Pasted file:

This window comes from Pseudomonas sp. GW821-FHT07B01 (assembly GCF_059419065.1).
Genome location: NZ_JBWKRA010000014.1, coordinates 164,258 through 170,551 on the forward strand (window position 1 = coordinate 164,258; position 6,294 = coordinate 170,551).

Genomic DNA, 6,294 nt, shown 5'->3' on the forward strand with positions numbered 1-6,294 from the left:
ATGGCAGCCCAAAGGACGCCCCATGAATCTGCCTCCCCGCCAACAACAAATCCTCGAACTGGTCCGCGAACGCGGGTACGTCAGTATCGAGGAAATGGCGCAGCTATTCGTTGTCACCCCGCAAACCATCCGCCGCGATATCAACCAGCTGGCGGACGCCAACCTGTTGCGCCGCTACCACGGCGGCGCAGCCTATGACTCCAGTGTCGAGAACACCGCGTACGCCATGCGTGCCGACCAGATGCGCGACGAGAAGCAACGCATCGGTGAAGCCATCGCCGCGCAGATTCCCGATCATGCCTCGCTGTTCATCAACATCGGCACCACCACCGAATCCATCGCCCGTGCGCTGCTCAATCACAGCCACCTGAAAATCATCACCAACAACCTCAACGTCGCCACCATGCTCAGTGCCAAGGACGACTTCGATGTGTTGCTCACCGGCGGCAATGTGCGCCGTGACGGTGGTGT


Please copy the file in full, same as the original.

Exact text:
This window comes from Pseudomonas sp. GW821-FHT07B01 (assembly GCF_059419065.1).
Genome location: NZ_JBWKRA010000014.1, coordinates 164,258 through 170,551 on the forward strand (window position 1 = coordinate 164,258; position 6,294 = coordinate 170,551).

Genomic DNA, 6,294 nt, shown 5'->3' on the forward strand with positions numbered 1-6,294 from the left:
ATGGCAGCCCAAAGGACGCCCCATGAATCTGCCTCCCCGCCAACAACAAATCCTCGAACTGGTCCGCGAACGCGGGTACGTCAGTATCGAGGAAATGGCGCAGCTATTCGTTGTCACCCCGCAAACCATCCGCCGCGATATCAACCAGCTGGCGGACGCCAACCTGTTGCGCCGCTACCACGGCGGCGCAGCCTATGACTCCAGTGTCGAGAACACCGCGTACGCCATGCGTGCCGACCAGATGCGCGACGAGAAGCAACGCATCGGTGAAGCCATCGCCGCGCAGATTCCCGATCATGCCTCGCTGTTCATCAACATCGGCACCACCACCGAATCCATCGCCCGTGCGCTGCTCAATCACAGCCACCTGAAAATCATCACCAACAACCTCAACGTCGCCACCATGCTCAGTGCCAAGGACGACTTCGATGTGTTGCTCACCGGCGGCAATGTGCGCCGTGACGGTGGTGT